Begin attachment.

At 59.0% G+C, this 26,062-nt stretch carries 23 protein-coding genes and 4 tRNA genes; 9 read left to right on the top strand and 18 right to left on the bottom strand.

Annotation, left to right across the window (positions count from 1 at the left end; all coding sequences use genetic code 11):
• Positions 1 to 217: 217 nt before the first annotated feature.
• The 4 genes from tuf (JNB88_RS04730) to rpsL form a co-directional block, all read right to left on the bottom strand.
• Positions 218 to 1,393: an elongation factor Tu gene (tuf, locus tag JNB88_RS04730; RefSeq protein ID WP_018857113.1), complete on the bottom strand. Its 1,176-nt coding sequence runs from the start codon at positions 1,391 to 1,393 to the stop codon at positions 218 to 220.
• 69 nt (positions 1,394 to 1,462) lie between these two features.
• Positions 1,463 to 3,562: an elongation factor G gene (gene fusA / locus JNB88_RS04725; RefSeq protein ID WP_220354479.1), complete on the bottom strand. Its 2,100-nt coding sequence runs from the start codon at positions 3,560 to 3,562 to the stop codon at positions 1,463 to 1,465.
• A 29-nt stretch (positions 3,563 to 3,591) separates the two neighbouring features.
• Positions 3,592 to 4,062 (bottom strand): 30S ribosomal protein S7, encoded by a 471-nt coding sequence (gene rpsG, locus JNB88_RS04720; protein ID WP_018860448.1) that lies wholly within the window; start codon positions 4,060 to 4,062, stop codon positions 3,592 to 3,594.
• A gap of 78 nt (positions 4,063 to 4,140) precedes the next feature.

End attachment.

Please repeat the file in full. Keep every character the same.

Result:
At 59.0% G+C, this 26,062-nt stretch carries 23 protein-coding genes and 4 tRNA genes; 9 read left to right on the top strand and 18 right to left on the bottom strand.

Annotation, left to right across the window (positions count from 1 at the left end; all coding sequences use genetic code 11):
• Positions 1 to 217: 217 nt before the first annotated feature.
• The 4 genes from tuf (JNB88_RS04730) to rpsL form a co-directional block, all read right to left on the bottom strand.
• Positions 218 to 1,393: an elongation factor Tu gene (tuf, locus tag JNB88_RS04730; RefSeq protein ID WP_018857113.1), complete on the bottom strand. Its 1,176-nt coding sequence runs from the start codon at positions 1,391 to 1,393 to the stop codon at positions 218 to 220.
• 69 nt (positions 1,394 to 1,462) lie between these two features.
• Positions 1,463 to 3,562: an elongation factor G gene (gene fusA / locus JNB88_RS04725; RefSeq protein ID WP_220354479.1), complete on the bottom strand. Its 2,100-nt coding sequence runs from the start codon at positions 3,560 to 3,562 to the stop codon at positions 1,463 to 1,465.
• A 29-nt stretch (positions 3,563 to 3,591) separates the two neighbouring features.
• Positions 3,592 to 4,062 (bottom strand): 30S ribosomal protein S7, encoded by a 471-nt coding sequence (gene rpsG, locus JNB88_RS04720; protein ID WP_018860448.1) that lies wholly within the window; start codon positions 4,060 to 4,062, stop codon positions 3,592 to 3,594.
• A gap of 78 nt (positions 4,063 to 4,140) precedes the next feature.